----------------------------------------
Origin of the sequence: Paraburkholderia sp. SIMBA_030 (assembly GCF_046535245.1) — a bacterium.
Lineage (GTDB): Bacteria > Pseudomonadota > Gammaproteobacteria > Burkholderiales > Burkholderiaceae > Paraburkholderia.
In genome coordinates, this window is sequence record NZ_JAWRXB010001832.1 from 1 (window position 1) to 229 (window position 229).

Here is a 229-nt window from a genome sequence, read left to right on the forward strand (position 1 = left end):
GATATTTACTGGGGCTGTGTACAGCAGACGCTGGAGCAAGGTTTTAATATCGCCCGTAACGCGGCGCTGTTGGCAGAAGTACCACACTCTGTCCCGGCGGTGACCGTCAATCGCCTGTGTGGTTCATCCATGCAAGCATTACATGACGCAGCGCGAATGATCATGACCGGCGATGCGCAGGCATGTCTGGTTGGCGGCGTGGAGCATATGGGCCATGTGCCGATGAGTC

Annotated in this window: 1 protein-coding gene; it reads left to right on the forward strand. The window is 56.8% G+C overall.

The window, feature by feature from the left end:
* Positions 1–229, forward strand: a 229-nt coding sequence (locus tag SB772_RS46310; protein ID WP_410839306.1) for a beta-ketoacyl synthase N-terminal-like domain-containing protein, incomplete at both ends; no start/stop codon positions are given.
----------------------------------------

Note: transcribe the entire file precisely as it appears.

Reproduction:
Origin of the sequence: Paraburkholderia sp. SIMBA_030 (assembly GCF_046535245.1) — a bacterium.
Lineage (GTDB): Bacteria > Pseudomonadota > Gammaproteobacteria > Burkholderiales > Burkholderiaceae > Paraburkholderia.
In genome coordinates, this window is sequence record NZ_JAWRXB010001832.1 from 1 (window position 1) to 229 (window position 229).

Here is a 229-nt window from a genome sequence, read left to right on the forward strand (position 1 = left end):
GATATTTACTGGGGCTGTGTACAGCAGACGCTGGAGCAAGGTTTTAATATCGCCCGTAACGCGGCGCTGTTGGCAGAAGTACCACACTCTGTCCCGGCGGTGACCGTCAATCGCCTGTGTGGTTCATCCATGCAAGCATTACATGACGCAGCGCGAATGATCATGACCGGCGATGCGCAGGCATGTCTGGTTGGCGGCGTGGAGCATATGGGCCATGTGCCGATGAGTC

Annotated in this window: 1 protein-coding gene; it reads left to right on the forward strand. The window is 56.8% G+C overall.

The window, feature by feature from the left end:
* Positions 1–229, forward strand: a 229-nt coding sequence (locus tag SB772_RS46310; protein ID WP_410839306.1) for a beta-ketoacyl synthase N-terminal-like domain-containing protein, incomplete at both ends; no start/stop codon positions are given.